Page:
Since my last post in December 2010, I have traveled a new world (for me) in pain management. The energy this requires has made it difficult to keep up with regular posts, let alone summon the creativity to re-group on what this blog is and how I want it to evolve. Now I feel ready to take on this writing again.
The new world of pain management that I entered in late November was introduced to me by Dr. David Buchholz, MD, in his book Heal Your Headache: The 1.2.3 Program for Taking Charge of Your Pain. Briefly, he advocates strongly and, to me, convincingly, that the two main reasons for migraines are (1) food triggers; and (2) rebound headaches resulting from taking too much pain medication - especially the meds created specifically for migraine headaches. The regimen is controversial and doesn't work for everyone, but to me was worth a try. Always the impulsive one, I began the very day I first browsed through the book: I stopped taking my migraine medications and began the rather restrictive diet he prescribes.
Predictably, the migraines worsened and intensified immediately, and although they have not been quite as bad as they were during those first two weeks, they have not let up. Dr. Buccholz recommends staying on the regimen for four months: I have two months to go. Other than whining about not being allowed to drink my usual one or two cups of tea per day - caffiene is off the list of allowable foods - I have managed actually to enjoy the new diet and the culinary creativity it forces on me. And it certainly is a healthy one.
I find it really difficult to peer at a computer when I have a migraine and so I felt it best to discontinue the blog while I learned this new level of pain management. I am still learning, yet eager to begin writing again, especially as I have a couple of - in my opinion - neat ideas for this year.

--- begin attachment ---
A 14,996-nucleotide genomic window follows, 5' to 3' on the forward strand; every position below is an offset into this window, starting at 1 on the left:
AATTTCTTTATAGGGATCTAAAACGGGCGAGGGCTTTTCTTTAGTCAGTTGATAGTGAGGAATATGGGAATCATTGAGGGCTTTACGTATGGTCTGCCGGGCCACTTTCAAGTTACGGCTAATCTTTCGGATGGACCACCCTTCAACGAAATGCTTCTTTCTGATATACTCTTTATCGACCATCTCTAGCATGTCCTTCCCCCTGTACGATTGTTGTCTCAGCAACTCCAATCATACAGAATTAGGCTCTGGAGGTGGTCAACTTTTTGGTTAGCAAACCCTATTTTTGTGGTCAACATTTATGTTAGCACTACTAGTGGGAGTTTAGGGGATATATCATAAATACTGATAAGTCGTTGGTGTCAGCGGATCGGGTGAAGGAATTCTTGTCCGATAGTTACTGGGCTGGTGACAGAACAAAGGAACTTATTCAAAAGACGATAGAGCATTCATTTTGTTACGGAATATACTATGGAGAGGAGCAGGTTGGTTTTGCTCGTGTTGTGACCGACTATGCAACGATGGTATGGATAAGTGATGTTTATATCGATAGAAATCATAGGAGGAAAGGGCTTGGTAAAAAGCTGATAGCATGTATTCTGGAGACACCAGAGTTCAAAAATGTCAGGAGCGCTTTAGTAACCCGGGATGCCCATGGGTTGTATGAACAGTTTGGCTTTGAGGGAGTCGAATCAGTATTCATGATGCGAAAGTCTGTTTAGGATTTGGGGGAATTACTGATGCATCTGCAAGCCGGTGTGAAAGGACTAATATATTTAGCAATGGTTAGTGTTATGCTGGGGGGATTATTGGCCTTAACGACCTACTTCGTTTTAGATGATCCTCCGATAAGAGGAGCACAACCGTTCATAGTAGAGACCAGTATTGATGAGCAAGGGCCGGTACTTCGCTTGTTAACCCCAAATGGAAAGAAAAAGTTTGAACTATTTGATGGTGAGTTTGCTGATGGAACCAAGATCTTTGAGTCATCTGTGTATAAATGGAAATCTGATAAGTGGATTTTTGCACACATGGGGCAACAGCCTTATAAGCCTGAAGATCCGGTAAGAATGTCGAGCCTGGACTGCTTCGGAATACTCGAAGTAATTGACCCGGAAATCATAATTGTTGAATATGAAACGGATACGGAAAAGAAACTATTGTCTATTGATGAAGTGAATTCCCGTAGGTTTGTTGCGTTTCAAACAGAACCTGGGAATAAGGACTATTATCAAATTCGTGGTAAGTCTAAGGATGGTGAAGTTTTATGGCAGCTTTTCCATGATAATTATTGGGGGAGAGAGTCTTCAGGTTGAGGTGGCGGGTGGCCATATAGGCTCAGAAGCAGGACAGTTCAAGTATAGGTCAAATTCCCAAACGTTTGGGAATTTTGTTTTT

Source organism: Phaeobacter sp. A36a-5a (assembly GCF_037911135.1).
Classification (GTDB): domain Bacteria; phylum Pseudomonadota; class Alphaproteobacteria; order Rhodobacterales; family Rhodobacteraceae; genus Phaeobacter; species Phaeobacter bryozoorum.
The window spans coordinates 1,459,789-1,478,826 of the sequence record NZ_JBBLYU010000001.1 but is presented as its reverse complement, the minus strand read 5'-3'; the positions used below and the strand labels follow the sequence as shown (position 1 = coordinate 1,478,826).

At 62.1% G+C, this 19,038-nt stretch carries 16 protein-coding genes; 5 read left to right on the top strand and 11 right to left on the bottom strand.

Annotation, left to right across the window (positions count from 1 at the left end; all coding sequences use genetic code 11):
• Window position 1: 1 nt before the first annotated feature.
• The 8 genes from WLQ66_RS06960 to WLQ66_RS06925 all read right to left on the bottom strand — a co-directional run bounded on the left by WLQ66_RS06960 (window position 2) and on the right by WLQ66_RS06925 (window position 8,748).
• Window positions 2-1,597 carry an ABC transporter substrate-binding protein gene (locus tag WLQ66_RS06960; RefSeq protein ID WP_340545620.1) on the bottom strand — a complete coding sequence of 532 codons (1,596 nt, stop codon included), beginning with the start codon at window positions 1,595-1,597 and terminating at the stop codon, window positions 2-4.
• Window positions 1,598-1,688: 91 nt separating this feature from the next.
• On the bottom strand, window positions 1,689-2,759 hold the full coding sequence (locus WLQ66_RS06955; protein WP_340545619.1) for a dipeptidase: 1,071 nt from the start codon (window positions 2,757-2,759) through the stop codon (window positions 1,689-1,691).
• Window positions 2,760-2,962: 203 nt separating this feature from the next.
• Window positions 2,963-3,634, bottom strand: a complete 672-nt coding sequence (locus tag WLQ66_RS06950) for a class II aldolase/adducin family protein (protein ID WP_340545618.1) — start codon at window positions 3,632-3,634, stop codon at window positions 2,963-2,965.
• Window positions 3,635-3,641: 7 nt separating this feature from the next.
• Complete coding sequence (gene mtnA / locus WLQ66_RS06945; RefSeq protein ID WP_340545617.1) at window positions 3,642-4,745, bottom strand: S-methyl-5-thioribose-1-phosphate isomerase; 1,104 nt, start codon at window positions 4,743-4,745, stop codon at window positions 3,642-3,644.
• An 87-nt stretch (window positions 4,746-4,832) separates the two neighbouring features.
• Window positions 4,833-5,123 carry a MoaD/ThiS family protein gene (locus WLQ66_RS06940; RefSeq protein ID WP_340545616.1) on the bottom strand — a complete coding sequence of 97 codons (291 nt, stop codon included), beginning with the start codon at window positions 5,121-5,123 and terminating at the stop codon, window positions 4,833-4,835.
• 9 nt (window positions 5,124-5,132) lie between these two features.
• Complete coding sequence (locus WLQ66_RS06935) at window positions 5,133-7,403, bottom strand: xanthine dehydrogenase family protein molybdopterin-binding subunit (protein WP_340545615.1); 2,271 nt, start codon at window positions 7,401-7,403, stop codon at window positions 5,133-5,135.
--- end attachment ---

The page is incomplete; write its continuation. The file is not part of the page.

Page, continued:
The first idea centers around the book recommended to me by friend and blogger, Ellen Painter Dollar. (Who, by the way, has written a couple of guest posts that I will soon publish on this blog.) The book, The Pain Chronicles: Cures, Myths, Mysteries, Prayers, Diaries, Brain Scans, Healing, and the Science of Suffering, is written by Melanie Thernstrom, herself a long-time sufferer of chronic pain due to a neck injury. It is an amazing book, well-written and comprehensive in the extreme. In it I found several topics for blog posts, the first of which I will begin this week.
The next idea also centers around a book: The Power of Now, by Eckhart Tolle. I have quoted and ruminated about Tolle's work in previous posts, and in listening (I don't read much due to the headaches, but love books on CD) to this book recently, I realized that I was taking his thoughts and translating them for myself so that they more specifically fit the physical pain in my life. I plan a long series of posts about this take on Tolle's philosophy this spring and summer.
Finally, I am still interested in hearing from, talking to and posting the writings of other persons living with chronic pain. Ellen Painter Dollar is the first of what I hope will be several guest bloggers or interviews this year.
God willing, what I write and post here in 2011 will bless others as much as being in this process is blessing me.
I would love to hear from you. Use the Comment box, below, or email me at firstname.lastname@example.org.
Carol D. Marsh
- With a Master of Fine Arts in Creative Nonfiction degree (Goucher College, August 2014), I am looking at a new phase in my life. From 1992 to 2009, I served as Founding Executive Director of Miriam's House, a residence for homeless women living with AIDS. I left this position when Chronic Migraine Disease overtook my ability to do my job. Now I hope that a writing career will both accommodate the migraines and give me a creative, productive outlet. And soon, September 4, I will launch my Inkshares author page in a bid to hit the 1,000 pre-order goal in 90 days. The book I want to publish is "Nowhere Else I Want to Be," a memoir of ten of my years at Miriam's House.